5. What does your writing process look like for writing a mystery?

It looks very similar to writing my other books, except I knew more! Often when I’m writing a novel I have only a vague feeling about what might happen or how it might end—with All These Bodies I knew how it would end, and I knew the truth (the novel gives two possible explanations and it is up to the reader to decide, much like it is up to my narrator, Michael); I had all of the details about every murder. The difficult thing was knowing what to reveal and when. What to hold back without making it obvious what the answer was. Which some readers may find frustrating, considering I don’t actually provide them with the answer outright.

6. When did you know you wanted to become a writer?

Oh very early on. Since I was about four years old. I loved to read. I loved stories. I thought they were absolute magic, and I still do. But I lived in denial about wanting to be a writer for a long time. I didn’t think it was possible. It was like becoming a rock star or joining the NBA. Wasn’t going to happen. Until one day I realized it was the only thing I was driven to do and I had to at least try. And many years after that day, I had some luck.

7. What kind of books are on your bookshelf? 

All kinds! Biographies to picture books. I love a good picture book. I love humour books and philosophy. I’m always trying to read more classics. And of course, I love fantasy and horror. I read a lot of speculative short story collections. And thanks to YA, I’ve gotten into contemporary rom coms!

8. Who are some of your favourite authors and would you use any of their books as comp titles for All These Bodies?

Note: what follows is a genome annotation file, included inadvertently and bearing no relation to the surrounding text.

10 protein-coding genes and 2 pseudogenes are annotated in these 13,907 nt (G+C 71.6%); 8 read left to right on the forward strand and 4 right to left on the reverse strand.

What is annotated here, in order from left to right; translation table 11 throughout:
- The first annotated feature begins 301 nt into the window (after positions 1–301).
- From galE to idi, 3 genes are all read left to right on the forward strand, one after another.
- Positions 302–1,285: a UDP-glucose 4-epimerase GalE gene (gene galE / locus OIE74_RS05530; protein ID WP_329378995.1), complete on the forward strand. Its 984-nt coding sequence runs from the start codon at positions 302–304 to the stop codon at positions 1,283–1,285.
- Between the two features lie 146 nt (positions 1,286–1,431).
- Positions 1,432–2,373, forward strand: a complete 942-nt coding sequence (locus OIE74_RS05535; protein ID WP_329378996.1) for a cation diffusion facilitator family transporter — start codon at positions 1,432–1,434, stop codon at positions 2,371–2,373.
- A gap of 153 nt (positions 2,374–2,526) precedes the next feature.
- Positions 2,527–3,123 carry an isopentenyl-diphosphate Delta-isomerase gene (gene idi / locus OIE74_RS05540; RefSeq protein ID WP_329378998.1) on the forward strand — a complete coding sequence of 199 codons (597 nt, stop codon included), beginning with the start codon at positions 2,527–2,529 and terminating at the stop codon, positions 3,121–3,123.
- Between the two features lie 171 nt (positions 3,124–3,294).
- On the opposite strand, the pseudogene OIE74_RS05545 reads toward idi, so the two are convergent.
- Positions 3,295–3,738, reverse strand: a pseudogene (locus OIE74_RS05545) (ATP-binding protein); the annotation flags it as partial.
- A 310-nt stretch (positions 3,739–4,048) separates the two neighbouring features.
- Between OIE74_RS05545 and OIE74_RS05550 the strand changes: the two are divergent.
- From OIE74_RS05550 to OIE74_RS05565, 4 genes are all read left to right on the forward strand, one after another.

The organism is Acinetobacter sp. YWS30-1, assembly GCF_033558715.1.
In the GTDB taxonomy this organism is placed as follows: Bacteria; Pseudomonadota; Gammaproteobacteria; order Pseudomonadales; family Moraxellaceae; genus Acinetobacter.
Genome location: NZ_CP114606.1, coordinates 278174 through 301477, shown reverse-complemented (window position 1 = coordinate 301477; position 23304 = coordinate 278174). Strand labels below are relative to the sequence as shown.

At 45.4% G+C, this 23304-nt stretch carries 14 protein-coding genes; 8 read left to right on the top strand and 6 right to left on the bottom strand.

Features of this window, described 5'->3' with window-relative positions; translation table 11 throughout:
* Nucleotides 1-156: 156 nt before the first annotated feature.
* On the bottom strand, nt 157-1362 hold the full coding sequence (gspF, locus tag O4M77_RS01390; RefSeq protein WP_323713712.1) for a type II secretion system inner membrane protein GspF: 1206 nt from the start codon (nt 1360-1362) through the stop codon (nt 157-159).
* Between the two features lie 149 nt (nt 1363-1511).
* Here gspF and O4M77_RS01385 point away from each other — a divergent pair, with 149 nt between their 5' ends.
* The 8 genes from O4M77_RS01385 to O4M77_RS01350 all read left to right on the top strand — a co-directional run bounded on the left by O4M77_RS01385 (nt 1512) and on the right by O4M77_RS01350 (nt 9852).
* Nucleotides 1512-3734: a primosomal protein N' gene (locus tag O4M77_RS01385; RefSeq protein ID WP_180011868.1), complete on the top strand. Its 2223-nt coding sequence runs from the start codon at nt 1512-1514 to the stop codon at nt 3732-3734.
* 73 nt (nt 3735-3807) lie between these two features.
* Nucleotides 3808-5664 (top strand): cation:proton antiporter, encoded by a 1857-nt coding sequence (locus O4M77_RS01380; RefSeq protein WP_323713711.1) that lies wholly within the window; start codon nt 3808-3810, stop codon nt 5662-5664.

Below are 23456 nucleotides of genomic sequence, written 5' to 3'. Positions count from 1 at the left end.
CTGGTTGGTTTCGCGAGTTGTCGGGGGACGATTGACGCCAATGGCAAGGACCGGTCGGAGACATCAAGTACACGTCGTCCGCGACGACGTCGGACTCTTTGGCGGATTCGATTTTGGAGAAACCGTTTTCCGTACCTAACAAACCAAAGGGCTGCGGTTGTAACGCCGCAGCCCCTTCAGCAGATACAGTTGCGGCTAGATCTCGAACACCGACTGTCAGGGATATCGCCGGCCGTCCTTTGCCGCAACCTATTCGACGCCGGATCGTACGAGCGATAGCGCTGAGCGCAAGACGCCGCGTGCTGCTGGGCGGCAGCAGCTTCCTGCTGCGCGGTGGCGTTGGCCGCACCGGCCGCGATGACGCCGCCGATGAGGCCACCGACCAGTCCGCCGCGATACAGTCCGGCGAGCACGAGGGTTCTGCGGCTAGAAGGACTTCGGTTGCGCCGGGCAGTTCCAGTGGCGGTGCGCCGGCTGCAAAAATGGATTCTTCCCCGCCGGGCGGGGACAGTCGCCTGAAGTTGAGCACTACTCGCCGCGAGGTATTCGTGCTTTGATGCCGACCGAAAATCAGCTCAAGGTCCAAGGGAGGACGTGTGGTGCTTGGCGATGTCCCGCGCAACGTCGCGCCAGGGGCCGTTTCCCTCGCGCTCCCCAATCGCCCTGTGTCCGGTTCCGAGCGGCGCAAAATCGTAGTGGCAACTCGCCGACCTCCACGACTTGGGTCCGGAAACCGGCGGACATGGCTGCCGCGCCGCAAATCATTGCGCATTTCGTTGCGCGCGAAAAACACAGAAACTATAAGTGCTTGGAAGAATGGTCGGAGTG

The favourite authors question is SO HARD. But since you mentioned comp titles, for my favourite authors with comp-ish titles for All These Bodies I would have to say Courtney Summers and her incredible novel, Sadie. I love that book. 

9. Tell me about some of your other projects?

Happily! Up next I have In Every Generation, the start of a new sequel trilogy set in the world of Buffy the Vampire Slayer, focusing on the daughter of our favourite witch, Willow Rosenberg. Frankie Rosenberg becomes the newest slayer and has to form her own Scooby gang to help her fight the forces of darkness as she tries to figure out just what happened to her beloved “Aunt” Buffy.

And then in 2023, I’ll have a new fantasy about a mystical order of ancient women warriors. It doesn’t have a title yet, but its code name is Amazon Jedis.

10. What advice would you have for new writers who are just starting out and looking to get published?

Don’t look to get published until your draft is done. Don’t pay attention to trends, or worry about any of the business side until you’ve written the book. Write the book you want to write, and write it for yourself. Love it. Revel in it. Get. To. The. End. It might be hard not to peek ahead at the rest of the journey, but I know many a talented writer who has peered into the publishing void and simply frozen up. Started second-guessing themselves. Changed their minds about their whole book. When you’re writing, focus on the writing.

Interested in hosting a BooknBrunch Book Club featuring All These Bodies by Kendare Blake? Click here to learn more!

Brittany Amalfi

Brittany Amalfi is a 20- something- year- old developmental specialist living in Massachusetts where she loves all things New England. Brittany is currently pursuing her MFA in Creative Writing, and working on her young adult fantasy novel. When she isn’t writing, you can find her reading, working with awesome kiddos, and spending time with friends and family.

Favourite book: I can only choose one? Shadow and Bone by Leigh bardugo
                                 Favourite brunch spot: Primavera